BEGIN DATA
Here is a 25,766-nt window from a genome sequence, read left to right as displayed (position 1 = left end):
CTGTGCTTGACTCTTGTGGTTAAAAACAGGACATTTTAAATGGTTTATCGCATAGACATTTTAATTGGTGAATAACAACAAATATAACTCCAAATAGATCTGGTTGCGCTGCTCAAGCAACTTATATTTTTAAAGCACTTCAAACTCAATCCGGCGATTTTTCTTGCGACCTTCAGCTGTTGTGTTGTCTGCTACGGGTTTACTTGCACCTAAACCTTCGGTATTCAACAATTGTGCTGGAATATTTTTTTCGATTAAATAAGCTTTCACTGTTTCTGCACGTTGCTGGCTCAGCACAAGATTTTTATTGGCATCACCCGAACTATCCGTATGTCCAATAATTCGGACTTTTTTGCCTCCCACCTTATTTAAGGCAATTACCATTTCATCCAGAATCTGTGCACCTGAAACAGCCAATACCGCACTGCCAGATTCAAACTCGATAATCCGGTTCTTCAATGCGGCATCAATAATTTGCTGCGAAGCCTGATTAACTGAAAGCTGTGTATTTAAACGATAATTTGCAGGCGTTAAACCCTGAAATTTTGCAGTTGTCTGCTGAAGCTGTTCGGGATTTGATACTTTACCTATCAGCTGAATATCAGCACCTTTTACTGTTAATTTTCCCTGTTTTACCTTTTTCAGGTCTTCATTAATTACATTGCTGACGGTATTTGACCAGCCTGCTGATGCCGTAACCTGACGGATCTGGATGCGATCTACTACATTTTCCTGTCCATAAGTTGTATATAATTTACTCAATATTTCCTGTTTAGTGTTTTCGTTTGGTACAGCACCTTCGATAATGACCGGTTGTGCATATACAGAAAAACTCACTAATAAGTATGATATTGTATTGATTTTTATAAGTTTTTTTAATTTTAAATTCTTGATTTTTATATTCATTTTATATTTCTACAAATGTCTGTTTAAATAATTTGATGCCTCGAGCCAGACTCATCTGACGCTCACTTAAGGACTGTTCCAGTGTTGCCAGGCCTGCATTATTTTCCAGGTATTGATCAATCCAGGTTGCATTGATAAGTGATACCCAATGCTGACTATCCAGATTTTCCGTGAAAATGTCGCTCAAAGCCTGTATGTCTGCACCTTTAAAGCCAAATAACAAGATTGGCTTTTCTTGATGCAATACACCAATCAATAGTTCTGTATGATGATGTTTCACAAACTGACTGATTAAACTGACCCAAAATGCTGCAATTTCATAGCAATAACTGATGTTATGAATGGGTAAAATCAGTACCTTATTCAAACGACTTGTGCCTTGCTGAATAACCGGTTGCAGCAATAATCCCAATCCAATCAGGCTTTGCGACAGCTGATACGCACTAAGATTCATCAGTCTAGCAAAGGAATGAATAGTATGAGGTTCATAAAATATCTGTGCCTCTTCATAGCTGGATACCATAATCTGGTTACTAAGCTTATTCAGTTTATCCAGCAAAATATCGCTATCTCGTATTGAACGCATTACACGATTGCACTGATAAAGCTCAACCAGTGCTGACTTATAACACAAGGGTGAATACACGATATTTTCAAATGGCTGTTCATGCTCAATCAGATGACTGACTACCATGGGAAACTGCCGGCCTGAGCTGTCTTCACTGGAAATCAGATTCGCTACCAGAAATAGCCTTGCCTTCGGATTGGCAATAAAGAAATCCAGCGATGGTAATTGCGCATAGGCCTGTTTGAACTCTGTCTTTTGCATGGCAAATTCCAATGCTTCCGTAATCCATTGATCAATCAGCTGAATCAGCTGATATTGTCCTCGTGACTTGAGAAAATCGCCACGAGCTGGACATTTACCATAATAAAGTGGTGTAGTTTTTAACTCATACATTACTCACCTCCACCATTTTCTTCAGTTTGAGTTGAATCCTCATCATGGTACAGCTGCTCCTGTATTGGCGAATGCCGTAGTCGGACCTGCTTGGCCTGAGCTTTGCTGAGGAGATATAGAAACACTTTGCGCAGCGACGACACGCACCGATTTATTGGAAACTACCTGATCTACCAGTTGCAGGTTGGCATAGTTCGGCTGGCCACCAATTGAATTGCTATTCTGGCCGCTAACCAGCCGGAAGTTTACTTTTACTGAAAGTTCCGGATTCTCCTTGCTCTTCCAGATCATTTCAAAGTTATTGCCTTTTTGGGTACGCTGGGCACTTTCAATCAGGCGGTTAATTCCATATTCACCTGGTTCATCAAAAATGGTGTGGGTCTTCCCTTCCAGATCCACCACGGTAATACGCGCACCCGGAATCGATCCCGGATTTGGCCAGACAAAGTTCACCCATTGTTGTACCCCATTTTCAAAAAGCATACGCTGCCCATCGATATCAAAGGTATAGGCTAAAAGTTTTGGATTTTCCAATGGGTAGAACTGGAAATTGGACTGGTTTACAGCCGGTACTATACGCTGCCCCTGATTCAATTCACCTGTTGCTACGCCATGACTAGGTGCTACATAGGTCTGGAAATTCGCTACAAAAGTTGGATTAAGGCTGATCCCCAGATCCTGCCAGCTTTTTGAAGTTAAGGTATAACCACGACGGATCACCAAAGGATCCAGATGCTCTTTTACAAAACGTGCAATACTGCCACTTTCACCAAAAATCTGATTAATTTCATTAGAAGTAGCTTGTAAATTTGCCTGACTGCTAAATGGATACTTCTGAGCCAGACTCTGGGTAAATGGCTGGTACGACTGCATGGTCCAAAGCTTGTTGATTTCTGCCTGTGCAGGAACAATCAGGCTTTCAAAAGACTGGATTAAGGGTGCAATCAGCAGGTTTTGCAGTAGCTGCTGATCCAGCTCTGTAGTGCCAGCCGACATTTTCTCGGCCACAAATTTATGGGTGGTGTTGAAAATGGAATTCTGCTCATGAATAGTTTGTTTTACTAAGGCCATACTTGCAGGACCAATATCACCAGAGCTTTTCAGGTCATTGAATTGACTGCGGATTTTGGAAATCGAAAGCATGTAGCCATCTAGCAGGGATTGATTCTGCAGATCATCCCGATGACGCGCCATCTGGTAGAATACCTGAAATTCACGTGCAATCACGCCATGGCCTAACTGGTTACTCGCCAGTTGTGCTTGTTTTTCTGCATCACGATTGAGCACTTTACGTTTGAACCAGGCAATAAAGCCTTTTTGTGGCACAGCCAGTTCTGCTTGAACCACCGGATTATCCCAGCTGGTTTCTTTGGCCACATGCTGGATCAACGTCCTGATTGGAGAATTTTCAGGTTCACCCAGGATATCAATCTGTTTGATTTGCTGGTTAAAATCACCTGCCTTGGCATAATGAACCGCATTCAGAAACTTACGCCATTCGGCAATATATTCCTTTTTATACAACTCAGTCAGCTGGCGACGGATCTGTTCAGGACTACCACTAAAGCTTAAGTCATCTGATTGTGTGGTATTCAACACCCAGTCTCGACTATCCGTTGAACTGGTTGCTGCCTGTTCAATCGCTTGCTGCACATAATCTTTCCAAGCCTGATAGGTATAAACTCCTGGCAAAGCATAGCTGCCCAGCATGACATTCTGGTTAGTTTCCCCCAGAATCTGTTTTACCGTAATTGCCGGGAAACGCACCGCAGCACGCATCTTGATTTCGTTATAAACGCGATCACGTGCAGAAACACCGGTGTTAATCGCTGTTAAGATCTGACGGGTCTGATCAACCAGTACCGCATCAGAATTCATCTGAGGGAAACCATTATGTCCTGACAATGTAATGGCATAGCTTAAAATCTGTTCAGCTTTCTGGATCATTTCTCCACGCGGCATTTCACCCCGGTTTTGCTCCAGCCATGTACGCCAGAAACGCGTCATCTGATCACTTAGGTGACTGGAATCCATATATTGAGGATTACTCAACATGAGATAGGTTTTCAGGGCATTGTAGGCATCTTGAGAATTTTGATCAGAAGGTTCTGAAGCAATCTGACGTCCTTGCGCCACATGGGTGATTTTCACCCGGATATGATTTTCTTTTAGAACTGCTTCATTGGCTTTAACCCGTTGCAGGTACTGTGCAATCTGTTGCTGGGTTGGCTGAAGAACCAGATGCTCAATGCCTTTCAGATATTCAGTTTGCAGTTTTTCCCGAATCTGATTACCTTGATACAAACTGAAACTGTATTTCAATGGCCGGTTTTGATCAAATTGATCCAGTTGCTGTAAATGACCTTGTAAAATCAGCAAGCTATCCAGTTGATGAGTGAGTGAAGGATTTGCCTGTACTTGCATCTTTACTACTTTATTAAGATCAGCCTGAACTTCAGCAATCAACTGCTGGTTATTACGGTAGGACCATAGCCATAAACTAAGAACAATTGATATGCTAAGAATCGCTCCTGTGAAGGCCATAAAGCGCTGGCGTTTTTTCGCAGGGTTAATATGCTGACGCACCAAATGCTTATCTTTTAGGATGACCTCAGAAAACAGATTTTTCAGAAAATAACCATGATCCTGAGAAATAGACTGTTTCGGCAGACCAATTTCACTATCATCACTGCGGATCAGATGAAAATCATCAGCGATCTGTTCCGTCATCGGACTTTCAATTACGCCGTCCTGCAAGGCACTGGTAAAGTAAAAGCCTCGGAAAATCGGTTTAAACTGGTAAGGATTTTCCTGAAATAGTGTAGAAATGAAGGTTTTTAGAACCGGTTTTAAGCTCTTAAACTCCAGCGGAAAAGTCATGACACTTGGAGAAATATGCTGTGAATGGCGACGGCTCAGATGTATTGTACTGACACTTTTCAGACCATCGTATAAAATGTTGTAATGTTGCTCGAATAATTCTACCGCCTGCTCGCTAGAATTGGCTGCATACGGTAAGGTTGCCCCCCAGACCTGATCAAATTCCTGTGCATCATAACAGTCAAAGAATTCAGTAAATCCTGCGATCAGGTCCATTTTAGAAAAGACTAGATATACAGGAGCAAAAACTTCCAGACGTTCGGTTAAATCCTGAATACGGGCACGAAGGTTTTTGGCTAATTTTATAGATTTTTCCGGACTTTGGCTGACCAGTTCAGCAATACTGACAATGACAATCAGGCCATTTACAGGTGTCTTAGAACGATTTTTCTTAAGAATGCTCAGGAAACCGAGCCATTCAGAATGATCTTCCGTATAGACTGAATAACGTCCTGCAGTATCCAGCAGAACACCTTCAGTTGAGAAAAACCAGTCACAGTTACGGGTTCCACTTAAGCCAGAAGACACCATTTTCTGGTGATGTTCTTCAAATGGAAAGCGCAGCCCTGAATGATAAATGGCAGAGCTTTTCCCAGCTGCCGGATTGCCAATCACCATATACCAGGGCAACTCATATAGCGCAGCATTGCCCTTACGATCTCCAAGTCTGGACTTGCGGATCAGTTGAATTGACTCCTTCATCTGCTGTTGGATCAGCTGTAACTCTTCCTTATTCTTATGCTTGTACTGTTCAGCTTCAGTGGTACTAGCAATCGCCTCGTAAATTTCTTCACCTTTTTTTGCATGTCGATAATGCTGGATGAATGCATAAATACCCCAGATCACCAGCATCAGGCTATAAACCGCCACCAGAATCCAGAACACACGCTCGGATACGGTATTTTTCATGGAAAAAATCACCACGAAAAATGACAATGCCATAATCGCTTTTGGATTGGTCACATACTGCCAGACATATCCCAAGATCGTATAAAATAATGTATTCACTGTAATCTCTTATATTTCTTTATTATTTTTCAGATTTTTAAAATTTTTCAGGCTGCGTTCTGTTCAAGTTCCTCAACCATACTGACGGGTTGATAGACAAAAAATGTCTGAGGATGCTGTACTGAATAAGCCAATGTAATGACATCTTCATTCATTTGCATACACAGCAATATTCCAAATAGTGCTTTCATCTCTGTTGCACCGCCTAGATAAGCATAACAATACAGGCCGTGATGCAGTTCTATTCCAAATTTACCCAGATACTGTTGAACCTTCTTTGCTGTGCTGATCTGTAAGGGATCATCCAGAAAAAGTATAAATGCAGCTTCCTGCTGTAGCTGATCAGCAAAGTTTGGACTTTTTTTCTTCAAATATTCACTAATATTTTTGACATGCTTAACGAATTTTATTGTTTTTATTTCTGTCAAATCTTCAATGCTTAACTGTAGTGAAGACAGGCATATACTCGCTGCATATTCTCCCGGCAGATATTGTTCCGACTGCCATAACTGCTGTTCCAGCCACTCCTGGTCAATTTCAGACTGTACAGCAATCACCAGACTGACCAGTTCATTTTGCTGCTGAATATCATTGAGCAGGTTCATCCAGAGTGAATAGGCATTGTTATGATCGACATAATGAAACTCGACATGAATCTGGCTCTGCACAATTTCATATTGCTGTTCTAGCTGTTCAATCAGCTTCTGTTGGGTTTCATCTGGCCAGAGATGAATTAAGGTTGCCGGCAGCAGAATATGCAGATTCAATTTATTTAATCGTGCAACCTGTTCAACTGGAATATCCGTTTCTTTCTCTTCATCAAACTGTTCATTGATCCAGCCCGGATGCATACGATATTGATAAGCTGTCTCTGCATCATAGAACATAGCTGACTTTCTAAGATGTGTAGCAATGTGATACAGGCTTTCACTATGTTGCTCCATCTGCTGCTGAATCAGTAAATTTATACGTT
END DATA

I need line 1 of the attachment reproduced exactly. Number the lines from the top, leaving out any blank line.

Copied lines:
Here is a 25,766-nt window from a genome sequence, read left to right as displayed (position 1 = left end):